The students went nuts in that supermarket. "Oh look, such-and-such candy!" "Oh look! Such-and-such magazine!" And they were sooooo excited when the girl working the register spoke Japanese to them. Most of them had ramen. I had katsudon,a pork cutlet rice bowl. It was decent.

After that, we caught the bus back to Old Town, and then I hopped on another bus and went to The Comic Gallery, a comic shop recommended to me by former San Diego resident (current Izumo resident) Jason.

I used to be a huge comic book collector, but once I came to Japan on my exchange all those years ago, I lost an entire year's worth of story lines and was unable to follow along once I got back. I pretty much lost interest in buying monthly comics after that. (My focus shifted to trade paperbacks, but that's another story). I still enjoy comics, though, and I figured that San Diego should have an interesting comic book shop or two, so I asked Jason which one he thought I should go to. He sent me there. (They send him a shipment of comics every month.)

Cool little place. I picked up a couple of things and then caught the bus back to Old Town. I walked around, looking for someplace to get dinner. Then I spotted it.

Georgia's Greek Cuisine.

Greek food? Wow! Living in Japan, you forget there are things in the world like Greek food. (I'm not saying that to be's the truth.)

Well, that decided it. I went in and had a nice meal with a nice bottle of Greek beer. (It wasn't bad...) Then it was on the bus and back up to Hillcrest.

Just for the record, let's take a look at San Diego dining versus Muroran. Hmmm...three nights in SD: sushi, Cajun food (HOB), and Greek food. Muroran? Ummm...yakitori?

I think I like being in San Diego.

Monday, July 24, 2006

The San Diego Chronicles - Day 2: School's In Session


I'm late.

That's how I woke up this morning.

Somehow, I failed to set my alarm correctly and overslept big time. I catch my bus in a panic and head down to the school to get started chaperoning.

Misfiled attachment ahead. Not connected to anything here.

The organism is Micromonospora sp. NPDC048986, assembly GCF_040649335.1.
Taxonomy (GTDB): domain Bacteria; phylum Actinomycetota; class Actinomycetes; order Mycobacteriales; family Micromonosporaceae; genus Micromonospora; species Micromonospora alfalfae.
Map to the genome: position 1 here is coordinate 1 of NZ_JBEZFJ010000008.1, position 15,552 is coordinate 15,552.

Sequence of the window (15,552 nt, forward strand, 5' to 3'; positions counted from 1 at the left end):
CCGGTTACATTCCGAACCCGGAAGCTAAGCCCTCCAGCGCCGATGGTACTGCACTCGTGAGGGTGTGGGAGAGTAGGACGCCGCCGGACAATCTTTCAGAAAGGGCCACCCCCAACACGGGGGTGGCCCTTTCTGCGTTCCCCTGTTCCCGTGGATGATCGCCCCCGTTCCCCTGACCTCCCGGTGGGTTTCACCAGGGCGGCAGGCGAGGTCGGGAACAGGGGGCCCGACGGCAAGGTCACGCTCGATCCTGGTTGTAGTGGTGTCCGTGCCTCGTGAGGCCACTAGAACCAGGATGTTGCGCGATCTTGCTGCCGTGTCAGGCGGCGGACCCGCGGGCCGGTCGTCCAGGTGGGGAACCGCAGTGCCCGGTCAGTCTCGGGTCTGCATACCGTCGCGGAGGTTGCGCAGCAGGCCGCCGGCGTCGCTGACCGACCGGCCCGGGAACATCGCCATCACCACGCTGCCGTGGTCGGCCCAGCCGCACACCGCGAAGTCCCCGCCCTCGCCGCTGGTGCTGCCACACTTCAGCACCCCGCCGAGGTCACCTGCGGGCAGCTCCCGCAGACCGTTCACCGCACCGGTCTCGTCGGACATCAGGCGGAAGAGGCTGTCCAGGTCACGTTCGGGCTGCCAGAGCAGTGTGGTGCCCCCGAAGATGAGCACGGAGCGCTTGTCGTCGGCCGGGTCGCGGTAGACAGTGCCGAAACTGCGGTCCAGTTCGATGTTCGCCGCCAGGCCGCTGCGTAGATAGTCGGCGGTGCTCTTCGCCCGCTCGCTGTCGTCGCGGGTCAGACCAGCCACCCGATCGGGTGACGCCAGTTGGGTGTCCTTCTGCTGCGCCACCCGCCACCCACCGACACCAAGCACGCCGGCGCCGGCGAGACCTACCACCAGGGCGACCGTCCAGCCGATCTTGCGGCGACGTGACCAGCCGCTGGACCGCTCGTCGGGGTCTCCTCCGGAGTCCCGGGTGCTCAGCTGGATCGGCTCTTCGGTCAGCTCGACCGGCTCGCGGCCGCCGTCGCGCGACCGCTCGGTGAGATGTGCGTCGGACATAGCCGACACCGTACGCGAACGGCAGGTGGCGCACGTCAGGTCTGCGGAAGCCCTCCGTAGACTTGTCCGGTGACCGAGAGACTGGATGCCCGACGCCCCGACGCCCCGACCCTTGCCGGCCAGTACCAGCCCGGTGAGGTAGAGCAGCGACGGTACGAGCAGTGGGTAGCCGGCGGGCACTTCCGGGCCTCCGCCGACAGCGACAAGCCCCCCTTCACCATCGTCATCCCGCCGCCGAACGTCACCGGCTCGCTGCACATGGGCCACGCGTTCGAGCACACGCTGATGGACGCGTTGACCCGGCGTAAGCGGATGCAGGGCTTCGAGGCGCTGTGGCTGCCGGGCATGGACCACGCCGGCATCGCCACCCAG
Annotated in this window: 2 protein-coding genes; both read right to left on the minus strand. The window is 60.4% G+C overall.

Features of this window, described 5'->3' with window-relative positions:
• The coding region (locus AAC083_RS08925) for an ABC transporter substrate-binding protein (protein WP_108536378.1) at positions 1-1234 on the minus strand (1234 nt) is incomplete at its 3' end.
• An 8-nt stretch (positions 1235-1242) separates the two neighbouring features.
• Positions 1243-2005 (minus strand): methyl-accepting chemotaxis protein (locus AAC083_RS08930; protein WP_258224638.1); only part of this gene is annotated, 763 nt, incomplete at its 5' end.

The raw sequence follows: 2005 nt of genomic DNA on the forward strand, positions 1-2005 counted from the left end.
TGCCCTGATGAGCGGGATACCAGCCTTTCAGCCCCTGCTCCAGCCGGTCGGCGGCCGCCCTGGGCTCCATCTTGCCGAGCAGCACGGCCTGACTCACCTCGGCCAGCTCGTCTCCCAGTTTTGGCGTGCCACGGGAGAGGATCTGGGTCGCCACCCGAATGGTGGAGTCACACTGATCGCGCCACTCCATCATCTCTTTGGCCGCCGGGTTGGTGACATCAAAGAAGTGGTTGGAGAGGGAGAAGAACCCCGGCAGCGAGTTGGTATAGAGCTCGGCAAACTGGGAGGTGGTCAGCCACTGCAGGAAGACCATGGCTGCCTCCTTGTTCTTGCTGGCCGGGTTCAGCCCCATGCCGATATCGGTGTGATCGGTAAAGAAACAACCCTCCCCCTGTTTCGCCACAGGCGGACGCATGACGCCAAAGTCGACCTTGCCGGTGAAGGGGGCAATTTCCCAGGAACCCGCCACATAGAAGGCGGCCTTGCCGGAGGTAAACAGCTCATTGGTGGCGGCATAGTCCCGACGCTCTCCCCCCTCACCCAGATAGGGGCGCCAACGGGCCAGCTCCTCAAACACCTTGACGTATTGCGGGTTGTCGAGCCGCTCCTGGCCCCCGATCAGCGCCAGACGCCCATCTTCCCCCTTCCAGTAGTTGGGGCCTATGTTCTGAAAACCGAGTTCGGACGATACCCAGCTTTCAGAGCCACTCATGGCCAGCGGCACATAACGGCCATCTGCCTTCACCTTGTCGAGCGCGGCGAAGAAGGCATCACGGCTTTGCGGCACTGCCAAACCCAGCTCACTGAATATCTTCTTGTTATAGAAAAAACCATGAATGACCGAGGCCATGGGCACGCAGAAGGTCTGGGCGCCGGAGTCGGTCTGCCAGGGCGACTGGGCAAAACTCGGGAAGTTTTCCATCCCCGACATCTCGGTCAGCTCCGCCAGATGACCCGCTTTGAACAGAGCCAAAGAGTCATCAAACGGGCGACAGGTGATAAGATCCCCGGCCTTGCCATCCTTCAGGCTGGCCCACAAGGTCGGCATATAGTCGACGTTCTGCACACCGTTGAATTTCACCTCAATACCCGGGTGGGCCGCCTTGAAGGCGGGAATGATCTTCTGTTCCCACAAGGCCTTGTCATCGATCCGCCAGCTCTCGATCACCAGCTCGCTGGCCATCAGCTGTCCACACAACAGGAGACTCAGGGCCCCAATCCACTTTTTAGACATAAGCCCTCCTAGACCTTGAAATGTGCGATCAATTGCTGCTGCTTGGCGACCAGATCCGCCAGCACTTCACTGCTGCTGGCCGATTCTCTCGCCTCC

Not the best way to kick off a month-long stint.

Once I got to the school, I met a couple of the other staff members. Richard (The Boss) and Denise (Activities Coordinator).

After talking for a bit, I headed in to the classroom where my students were waiting.


Wow. I don't think I've ever seen these guys that happy to see me. And WOW were they tanned.

I apologized to the principal, and said hello to a couple of the teachers who were administering a survey. Then the students had to take a test, so the principal and I left the room and talked for a while.

Once the placement test was finished, Jessica took us on a short tour of Old Town. It was REALLY hot, so we kept it short. After the tour, we had a pizza party outside. YES! Pizza!

Once that was finished, the students took off for their various home stay places and I talked with the principal about meeting up for dinner that night.

We met at the Old Town Trolley Station and headed downtown. Since neither of us really knew anything about downtown San Diego, I suggested we go to a place I had spotted while waiting for the trolley the night before: The House Of Blues.

Hell Yeah.

Good food, sweet music, and good beer. Aaah, it's good to be home again. (Even though SD isn't really home, of course.)

Sunday, July 23, 2006

The San Diego Chronicles - Day 1: I Have Arrived

Up early, out of bed, and on the road to Boise. Gotta get to San Diego. Time for me to start working for my money.

Of course, before I left, I had to get a picture with my good buddy...


We rolled into Boise and picked up Andrea before heading to the airport.

At the airport, we had the usual emotional goodbyes, although I didn't get too teared up because Mom and Dad were planning on coming down to visit me.

A couple of pics at the airport...

Dad and I sporting our new chrome domes, courtesy of a clipper cut the previous night.

Mom and Andrea.

So after a couple of hugs and goodbyes, I went through security, which included a metal detector scan, a partial disassembly of my sandals, a breathalyser test, two vials of blood, signing over my firstborn child, and a complete cavity search. I don't know about you, but I think the blood vials were a little over the top.

Flew Southwest again. Three flights total, one being a changeover in San Jose. When I got in to San Diego, I called my principal, who was already there with our twelve students participating in the language study course. He told me that someone from the school, International House San Diego, would be coming to pick me up.